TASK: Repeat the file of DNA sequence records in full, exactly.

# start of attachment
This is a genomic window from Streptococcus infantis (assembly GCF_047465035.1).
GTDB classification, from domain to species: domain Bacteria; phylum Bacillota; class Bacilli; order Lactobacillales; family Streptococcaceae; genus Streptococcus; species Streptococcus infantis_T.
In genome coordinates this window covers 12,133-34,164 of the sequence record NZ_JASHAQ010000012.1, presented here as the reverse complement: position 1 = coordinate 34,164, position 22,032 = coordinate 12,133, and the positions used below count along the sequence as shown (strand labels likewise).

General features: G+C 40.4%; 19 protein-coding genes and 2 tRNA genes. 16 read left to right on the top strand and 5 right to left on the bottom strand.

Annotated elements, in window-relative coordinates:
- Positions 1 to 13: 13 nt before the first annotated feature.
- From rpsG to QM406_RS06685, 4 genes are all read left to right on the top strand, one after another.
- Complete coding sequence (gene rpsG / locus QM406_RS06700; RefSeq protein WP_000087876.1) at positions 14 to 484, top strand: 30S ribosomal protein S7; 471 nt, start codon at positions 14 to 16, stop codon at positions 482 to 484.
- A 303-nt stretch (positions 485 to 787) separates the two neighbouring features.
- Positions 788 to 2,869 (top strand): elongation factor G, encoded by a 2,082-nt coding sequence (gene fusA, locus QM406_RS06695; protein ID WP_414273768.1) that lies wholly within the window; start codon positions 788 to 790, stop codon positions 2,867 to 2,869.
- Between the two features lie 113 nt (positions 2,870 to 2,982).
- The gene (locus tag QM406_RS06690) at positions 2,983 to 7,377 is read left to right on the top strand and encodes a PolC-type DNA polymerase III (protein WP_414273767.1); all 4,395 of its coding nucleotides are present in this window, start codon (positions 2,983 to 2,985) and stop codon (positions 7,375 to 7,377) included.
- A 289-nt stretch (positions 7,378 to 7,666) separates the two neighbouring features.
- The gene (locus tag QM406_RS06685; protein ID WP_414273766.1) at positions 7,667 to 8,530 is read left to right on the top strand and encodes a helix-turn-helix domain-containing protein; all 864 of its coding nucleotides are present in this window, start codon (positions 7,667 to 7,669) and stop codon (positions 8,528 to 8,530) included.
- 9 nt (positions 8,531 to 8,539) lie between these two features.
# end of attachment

This is a genomic window from Streptococcus infantis (assembly GCF_047465035.1).
GTDB classification, from domain to species: domain Bacteria; phylum Bacillota; class Bacilli; order Lactobacillales; family Streptococcaceae; genus Streptococcus; species Streptococcus infantis_T.
In genome coordinates this window covers 12,133-34,164 of the sequence record NZ_JASHAQ010000012.1, presented here as the reverse complement: position 1 = coordinate 34,164, position 22,032 = coordinate 12,133, and the positions used below count along the sequence as shown (strand labels likewise).

General features: G+C 40.4%; 19 protein-coding genes and 2 tRNA genes. 16 read left to right on the top strand and 5 right to left on the bottom strand.

Annotated elements, in window-relative coordinates:
- Positions 1 to 13: 13 nt before the first annotated feature.
- From rpsG to QM406_RS06685, 4 genes are all read left to right on the top strand, one after another.
- Complete coding sequence (gene rpsG / locus QM406_RS06700; RefSeq protein WP_000087876.1) at positions 14 to 484, top strand: 30S ribosomal protein S7; 471 nt, start codon at positions 14 to 16, stop codon at positions 482 to 484.
- A 303-nt stretch (positions 485 to 787) separates the two neighbouring features.
- Positions 788 to 2,869 (top strand): elongation factor G, encoded by a 2,082-nt coding sequence (gene fusA, locus QM406_RS06695; protein ID WP_414273768.1) that lies wholly within the window; start codon positions 788 to 790, stop codon positions 2,867 to 2,869.
- Between the two features lie 113 nt (positions 2,870 to 2,982).
- The gene (locus tag QM406_RS06690) at positions 2,983 to 7,377 is read left to right on the top strand and encodes a PolC-type DNA polymerase III (protein WP_414273767.1); all 4,395 of its coding nucleotides are present in this window, start codon (positions 2,983 to 2,985) and stop codon (positions 7,375 to 7,377) included.
- A 289-nt stretch (positions 7,378 to 7,666) separates the two neighbouring features.
- The gene (locus tag QM406_RS06685; protein ID WP_414273766.1) at positions 7,667 to 8,530 is read left to right on the top strand and encodes a helix-turn-helix domain-containing protein; all 864 of its coding nucleotides are present in this window, start codon (positions 7,667 to 7,669) and stop codon (positions 8,528 to 8,530) included.
- 9 nt (positions 8,531 to 8,539) lie between these two features.